Finally, in the classification stage, a loss function is used in the output layer and calculates the predicted error over the training samples. This error reveals the difference between the actual and expected output. The Softmax function estimates the probability of belonging to a class, this function is widely used to measure CNN performance, its output is the probability p{0,1}. In addition, it is commonly used as a replacement for the mean squared error function in multiclass classification problems. In the output layer, softmax activations are used to generate the output with a probability distribution (Alzubaidi et al., 2021).

The mathematical representation of the output class probability is the Eq. (1).

pi=eaik=1Nekawhere eai represents the unnormalized output of the previous layer, while N represents the number of neurons in the output layer.

Evaluation of model performance

When talking about the data sets used to train CNNs, skewed data distributions arise naturally in many applications, which produces an intrinsic imbalance due to the natural frequencies of the data where the positive class occurs at a reduced frequency, including data found in disease diagnosis (Johnson & Khoshgoftaar, 2019). Thus, it is necessary to properly select those metrics that best represent the performance of the models.

A metric is used to measure performance, i.e., it judges the performance of the models. Currently, there is a wide variety of metrics, each of which provides specific information about a characteristic within the classifier performance. For the calculation of these metrics, it is necessary to know the number of true positives (TP), true negatives (TN), false positives (FP), and false negatives (FN).

In medical terms, positive means that the patient has abnormal lesions or has the virus, while TP means that patients with abnormal lesions are tested, and correctly labeled as abnormal lesions. Whereas FP is defined as a medical misdiagnosis of a patient with no abnormal lesions. Negative means the patient is healthy or has no abnormal lesion, and TN is the patient with no lesions and is diagnosed as normal. FN is defined as the condition where the patient with an abnormal lesion is labeled as healthy, which is a condition that causes misdiagnosis (Wang et al., 2019). According to the above, a more detailed analysis can be achieved based on the combination of the parameters to obtain different metrics.

The confusion matrix is a mechanism to visualize the performance of a classifier containing the four parameters defined above, the rows represent the prediction of the classifier, while the columns represent the actual value of each class (Al-Adhaileh et al., 2021). A more detailed analysis can be achieved by combining the parameters of the confusion matrix to obtain different metrics.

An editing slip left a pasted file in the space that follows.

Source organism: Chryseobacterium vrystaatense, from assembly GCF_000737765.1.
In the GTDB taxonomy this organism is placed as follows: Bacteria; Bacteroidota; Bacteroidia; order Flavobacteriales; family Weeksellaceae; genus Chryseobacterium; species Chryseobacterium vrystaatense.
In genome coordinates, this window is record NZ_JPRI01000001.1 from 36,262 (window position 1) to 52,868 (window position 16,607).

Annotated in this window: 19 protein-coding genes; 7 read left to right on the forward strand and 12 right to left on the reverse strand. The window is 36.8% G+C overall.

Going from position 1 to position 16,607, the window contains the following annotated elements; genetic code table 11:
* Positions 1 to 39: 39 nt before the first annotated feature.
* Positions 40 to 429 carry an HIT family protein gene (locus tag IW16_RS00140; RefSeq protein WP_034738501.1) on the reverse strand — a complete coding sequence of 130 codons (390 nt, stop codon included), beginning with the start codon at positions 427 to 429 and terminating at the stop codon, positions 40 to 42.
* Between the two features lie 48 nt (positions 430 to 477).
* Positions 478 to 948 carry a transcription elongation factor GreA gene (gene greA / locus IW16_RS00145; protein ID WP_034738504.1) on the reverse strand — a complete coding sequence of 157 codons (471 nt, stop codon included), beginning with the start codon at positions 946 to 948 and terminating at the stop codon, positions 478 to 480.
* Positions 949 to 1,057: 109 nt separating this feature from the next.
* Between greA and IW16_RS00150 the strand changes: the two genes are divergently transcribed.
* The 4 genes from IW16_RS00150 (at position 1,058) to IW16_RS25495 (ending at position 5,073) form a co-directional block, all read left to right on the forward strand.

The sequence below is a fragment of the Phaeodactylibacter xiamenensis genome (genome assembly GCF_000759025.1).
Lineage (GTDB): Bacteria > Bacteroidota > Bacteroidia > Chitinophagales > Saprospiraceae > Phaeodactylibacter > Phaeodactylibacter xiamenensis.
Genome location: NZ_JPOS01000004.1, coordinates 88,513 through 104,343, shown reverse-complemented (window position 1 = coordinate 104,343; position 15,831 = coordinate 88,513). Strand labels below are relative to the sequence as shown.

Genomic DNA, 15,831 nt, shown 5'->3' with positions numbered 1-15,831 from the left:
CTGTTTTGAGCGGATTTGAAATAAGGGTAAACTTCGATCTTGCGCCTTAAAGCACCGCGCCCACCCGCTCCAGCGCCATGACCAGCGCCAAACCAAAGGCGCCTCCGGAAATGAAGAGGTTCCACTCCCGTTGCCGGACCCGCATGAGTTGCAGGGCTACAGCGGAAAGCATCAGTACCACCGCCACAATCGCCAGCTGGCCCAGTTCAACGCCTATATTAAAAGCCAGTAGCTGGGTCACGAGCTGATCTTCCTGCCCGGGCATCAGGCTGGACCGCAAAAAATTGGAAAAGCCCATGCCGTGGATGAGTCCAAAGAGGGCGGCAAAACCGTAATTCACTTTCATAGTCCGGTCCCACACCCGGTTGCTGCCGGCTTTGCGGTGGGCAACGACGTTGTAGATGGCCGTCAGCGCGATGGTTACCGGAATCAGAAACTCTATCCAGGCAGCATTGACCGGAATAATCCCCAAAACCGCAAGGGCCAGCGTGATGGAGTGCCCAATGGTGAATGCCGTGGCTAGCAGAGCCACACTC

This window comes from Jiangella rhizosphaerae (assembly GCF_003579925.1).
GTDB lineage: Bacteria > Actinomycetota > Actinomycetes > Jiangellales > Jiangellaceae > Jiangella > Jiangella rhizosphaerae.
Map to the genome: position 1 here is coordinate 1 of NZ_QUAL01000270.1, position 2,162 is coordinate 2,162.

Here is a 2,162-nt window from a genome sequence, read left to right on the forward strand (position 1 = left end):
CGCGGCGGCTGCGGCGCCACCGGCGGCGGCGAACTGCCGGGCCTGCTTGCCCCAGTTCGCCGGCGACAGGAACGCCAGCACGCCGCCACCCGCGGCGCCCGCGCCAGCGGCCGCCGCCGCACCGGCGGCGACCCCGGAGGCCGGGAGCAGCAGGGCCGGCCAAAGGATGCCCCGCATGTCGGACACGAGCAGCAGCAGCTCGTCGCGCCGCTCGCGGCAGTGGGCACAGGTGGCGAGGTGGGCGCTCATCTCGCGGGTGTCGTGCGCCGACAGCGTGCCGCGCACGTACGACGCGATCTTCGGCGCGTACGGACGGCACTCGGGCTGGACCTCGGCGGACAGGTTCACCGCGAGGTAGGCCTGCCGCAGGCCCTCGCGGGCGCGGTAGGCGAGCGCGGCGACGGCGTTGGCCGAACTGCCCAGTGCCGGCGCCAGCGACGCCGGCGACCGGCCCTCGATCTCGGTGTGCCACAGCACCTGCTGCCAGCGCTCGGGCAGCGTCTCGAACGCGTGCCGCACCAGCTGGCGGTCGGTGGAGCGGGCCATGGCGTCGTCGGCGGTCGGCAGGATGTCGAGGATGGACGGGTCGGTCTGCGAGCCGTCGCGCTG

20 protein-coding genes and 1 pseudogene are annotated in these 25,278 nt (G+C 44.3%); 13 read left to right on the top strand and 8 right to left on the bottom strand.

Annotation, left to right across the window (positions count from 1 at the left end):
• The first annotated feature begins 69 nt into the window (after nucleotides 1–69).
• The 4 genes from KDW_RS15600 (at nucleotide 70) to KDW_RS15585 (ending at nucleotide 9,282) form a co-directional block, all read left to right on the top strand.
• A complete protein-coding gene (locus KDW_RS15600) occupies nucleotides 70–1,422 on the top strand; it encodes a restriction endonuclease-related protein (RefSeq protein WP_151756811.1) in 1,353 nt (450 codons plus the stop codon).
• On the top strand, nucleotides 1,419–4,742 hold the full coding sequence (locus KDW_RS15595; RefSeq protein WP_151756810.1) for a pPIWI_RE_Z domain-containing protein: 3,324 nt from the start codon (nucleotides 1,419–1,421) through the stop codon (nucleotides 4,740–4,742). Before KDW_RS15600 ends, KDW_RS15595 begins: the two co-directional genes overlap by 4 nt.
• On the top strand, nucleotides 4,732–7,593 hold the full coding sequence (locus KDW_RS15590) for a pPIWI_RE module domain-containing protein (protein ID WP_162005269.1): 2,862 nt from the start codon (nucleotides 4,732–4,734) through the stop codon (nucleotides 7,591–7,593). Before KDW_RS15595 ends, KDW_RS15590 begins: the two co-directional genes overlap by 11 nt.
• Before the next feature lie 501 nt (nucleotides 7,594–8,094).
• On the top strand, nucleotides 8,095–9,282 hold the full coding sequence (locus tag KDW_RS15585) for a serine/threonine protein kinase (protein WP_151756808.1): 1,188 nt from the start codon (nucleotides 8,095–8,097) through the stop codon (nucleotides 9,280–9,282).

Accuracy refers to the ratio of the number of correct predictions to the total number of predictions made, and it can be calculated with Eq. (2).

Accuracy=TP+TNTP+TN+FP+FN

Precision measures the percentage of positively labeled samples that are actually positive, and is sensitive to class imbalance because it considers the number of negative instances incorrectly labeled as positive, its mathematical representation is the Eq. (3).

Precision=TPTP+FP

Sensitivity or recall is calculated with the Eq. (4), which allows to know the probability that a positive case is correctly classified.

Sensitivity=TPTP+FN

Specificity is calculated with Eq. (5), which gives the probability that a negative case will be correctly classified.

Specificity=TNTN+FP

F1-score combines accuracy and sensitivity using the weighted harmonic mean, where the coefficient β is used to adjust the relative importance between accuracy and sensitivity, is calculated with Eq. (6).

F1score=(1+β2)recallprecisionβ2recall+precision

Finally, the area under the ROC curve is a two-dimensional graphical representation of the performance of a classifier. It is used to make comparisons between learning models and build a learning model that best models the data. In contrast to probability and metrics, the AUC exposes the classifier’s overall performance.

Results and discussion

The DL approach has been shown to enhance the performance of GI disease classification tasks significantly. This section presents and discusses the results obtained for each of the architectures. Table 3 shows the results obtained for each metric.

Table 3:
Comparison of the results of each architecture.
Metrics AlexNet DenseNet-201 Inception-v3 ResNet-101
Accuracy 0.949 0.971 0.959 0.964
Precision 0.941 0.964 0.951 0.951
Sensitivity 0.921 0.963 0.948 0.949
Specificity 0.994 0.997 0.995 0.996
F1-score 0.924 0.963 0.949 0.953
AUC 0.902 0.949 0.929 0.945
Time (min) 99 1,005 389 338
DOI: 10.7717/peerj.14806/table-3

In general, the four architectures present a statistically acceptable overall performance, however, DenseNet-201 excels in most of the metrics, for example, it obtained 97% of accuracy, which indicates that it has a high degree of reliability in terms of the number of correctly classified predictions concerning the total number of predictions made.

In the medical field, precision is a very important parameter, since it measures the percentage of positive samples correctly classified. DenseNet-201 obtained 96.4%, while Inception-v3 and ResNet-101 obtained 95.1%, and lastly, AlexNet obtained 94.1% of precision.

Similarly, DenseNet-201 obtained 96.3% of sensitivity, ResNet-101 scored 94.9%, Inception-v3 achieved 94.8%, while the lowest performance was for AlexNet, which scored 92.1%.

In terms of specificity, all the architectures have more than 99%, which indicates how well they correctly classify negative cases.

In terms of F1 score, DenseNet-201 scored 96.3%, which indicates a good ratio between accuracy and recall, so we can say that DenseNet-201 architecture has a good balance to correctly classify positive samples. ResNet-101 achieved 95.3%, and Inception-v3 obtained 94.9%, but AlexNet scored 92.4%.